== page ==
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INTERNATIONAL INVESTORS PONDER RUSSIAN RISKS
MOSCOW, October 11 (RIA Novosti) - Participants in the Russian-American investment symposium, over on Friday, exchanged advices on how to cash in on Russia's economic upturn and avoid new risks, the newspaper Vedomosti writes.
The situation in Russia has improved over the last two years much more than on any other developing market, MIGA (in the World Bank group) director Jerald West said. In 1999 to 2003 the Russian economy got a 30-percent gain and the inflation rate fell three times, economic development deputy minister Vitali Solovyov said. The macroeconomic environment is good for long-term investments and the business activity is high, too, Nordic Investment Bank senior vice-president Oddvard Ronsen summed up.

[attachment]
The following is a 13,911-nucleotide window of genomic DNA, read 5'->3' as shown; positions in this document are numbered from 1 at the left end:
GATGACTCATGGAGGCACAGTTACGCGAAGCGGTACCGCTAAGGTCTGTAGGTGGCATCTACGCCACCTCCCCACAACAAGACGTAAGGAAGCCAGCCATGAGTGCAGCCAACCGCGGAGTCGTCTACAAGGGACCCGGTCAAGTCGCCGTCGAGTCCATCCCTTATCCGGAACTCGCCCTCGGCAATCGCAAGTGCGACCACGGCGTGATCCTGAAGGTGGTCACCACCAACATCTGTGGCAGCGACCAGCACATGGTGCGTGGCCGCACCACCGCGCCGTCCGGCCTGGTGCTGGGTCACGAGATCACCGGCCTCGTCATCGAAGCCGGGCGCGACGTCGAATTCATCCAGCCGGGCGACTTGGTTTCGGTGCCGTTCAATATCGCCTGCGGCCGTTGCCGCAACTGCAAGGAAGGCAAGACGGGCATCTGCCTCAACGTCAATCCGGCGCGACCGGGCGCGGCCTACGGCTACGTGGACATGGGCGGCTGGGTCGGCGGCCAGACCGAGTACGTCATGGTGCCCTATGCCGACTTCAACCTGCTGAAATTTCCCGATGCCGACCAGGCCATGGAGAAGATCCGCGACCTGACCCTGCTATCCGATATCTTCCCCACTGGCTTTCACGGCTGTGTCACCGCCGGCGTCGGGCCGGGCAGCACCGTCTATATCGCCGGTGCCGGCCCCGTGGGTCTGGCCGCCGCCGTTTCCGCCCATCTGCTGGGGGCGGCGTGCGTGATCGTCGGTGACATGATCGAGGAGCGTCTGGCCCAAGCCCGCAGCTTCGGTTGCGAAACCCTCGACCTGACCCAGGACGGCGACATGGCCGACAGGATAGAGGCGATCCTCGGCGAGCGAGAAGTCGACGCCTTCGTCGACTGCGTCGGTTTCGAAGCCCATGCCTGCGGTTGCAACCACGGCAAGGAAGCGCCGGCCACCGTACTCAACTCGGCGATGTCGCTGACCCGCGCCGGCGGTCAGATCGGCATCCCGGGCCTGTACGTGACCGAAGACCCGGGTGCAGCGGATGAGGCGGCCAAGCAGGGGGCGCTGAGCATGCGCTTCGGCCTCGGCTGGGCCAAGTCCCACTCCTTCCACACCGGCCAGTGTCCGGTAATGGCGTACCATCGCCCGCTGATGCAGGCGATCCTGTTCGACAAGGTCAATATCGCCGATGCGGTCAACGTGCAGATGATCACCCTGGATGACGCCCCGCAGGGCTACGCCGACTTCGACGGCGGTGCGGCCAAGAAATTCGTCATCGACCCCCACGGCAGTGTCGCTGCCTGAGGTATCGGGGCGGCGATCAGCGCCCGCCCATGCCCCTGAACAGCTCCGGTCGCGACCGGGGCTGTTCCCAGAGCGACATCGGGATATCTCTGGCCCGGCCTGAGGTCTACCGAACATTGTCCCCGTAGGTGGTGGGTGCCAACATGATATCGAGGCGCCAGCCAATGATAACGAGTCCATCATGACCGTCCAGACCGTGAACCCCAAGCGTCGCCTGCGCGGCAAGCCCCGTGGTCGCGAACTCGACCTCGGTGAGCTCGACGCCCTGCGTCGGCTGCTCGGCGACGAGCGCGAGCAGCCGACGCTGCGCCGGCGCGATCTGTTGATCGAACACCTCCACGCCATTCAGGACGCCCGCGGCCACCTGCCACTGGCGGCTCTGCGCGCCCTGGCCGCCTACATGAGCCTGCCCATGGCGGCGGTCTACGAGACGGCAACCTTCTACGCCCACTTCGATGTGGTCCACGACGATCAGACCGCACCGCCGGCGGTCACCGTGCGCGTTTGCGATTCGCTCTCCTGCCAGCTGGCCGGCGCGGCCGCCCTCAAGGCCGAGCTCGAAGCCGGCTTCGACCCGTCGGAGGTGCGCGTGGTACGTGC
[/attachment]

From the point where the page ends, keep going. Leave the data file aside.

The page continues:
At the same time, lack of many things stands in the way of foreign businessmen in Russia. There are no normal highways, bridges and airports outside Moscow and St.Petersburg, international law firm Salans' partner Philip Vindemut warned. The quality of economic growth is far from satisfactory. Russia is one of the most educated nations but its economy relies on natural resources, noted Philip Merill, chairman of the board of directors of the United States' Eximbank.
Many investors are worried over the intervention of the state in business. In their opinion, protection from loss in Russia is only possible if investors operate under the cover of state structures, or the EBRD. Any large capital investment has to have presidential backing, J.P.Morgan vice-president Stanislaw Song said. Moris Grinberg, chairman of the AIG board of directors, admitted that even his company with a 180 billion-dollar capitalisation had to draw a license for work in Russia through the Kremlin and the State Duma.
In the United States, if you abide by the rules and do good business, you can hope for five to seven percent of annual profit; Russia is a jungle but the profit can come up to 100 and 300 percent, chairman of the board of Vimm-Bill-Dann DavidYakobashvili said.
Russia is a fine place for investments, Grinberg crossed all the "t's" dotted all the "i's".